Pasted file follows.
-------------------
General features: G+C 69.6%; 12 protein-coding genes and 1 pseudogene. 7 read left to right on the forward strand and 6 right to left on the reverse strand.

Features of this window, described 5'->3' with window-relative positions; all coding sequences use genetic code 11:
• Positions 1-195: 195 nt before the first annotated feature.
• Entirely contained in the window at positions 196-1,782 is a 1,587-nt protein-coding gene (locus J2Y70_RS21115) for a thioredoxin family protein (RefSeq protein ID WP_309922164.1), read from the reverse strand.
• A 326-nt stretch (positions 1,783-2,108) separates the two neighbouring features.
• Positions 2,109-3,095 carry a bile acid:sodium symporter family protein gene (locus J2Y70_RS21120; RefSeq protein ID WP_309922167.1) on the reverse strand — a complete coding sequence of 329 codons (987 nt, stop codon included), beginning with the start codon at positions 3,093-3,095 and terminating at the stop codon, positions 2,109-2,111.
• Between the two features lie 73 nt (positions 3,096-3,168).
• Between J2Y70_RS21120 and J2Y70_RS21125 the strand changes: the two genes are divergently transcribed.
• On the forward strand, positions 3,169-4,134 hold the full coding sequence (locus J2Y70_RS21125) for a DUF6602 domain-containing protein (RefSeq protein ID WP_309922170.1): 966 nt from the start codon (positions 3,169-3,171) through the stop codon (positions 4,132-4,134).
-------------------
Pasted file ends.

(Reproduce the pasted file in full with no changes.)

General features: G+C 69.6%; 12 protein-coding genes and 1 pseudogene. 7 read left to right on the forward strand and 6 right to left on the reverse strand.

Features of this window, described 5'->3' with window-relative positions; all coding sequences use genetic code 11:
• Positions 1-195: 195 nt before the first annotated feature.
• Entirely contained in the window at positions 196-1,782 is a 1,587-nt protein-coding gene (locus J2Y70_RS21115) for a thioredoxin family protein (RefSeq protein ID WP_309922164.1), read from the reverse strand.
• A 326-nt stretch (positions 1,783-2,108) separates the two neighbouring features.
• Positions 2,109-3,095 carry a bile acid:sodium symporter family protein gene (locus J2Y70_RS21120; RefSeq protein ID WP_309922167.1) on the reverse strand — a complete coding sequence of 329 codons (987 nt, stop codon included), beginning with the start codon at positions 3,093-3,095 and terminating at the stop codon, positions 2,109-2,111.
• Between the two features lie 73 nt (positions 3,096-3,168).
• Between J2Y70_RS21120 and J2Y70_RS21125 the strand changes: the two genes are divergently transcribed.
• On the forward strand, positions 3,169-4,134 hold the full coding sequence (locus J2Y70_RS21125) for a DUF6602 domain-containing protein (RefSeq protein ID WP_309922170.1): 966 nt from the start codon (positions 3,169-3,171) through the stop codon (positions 4,132-4,134).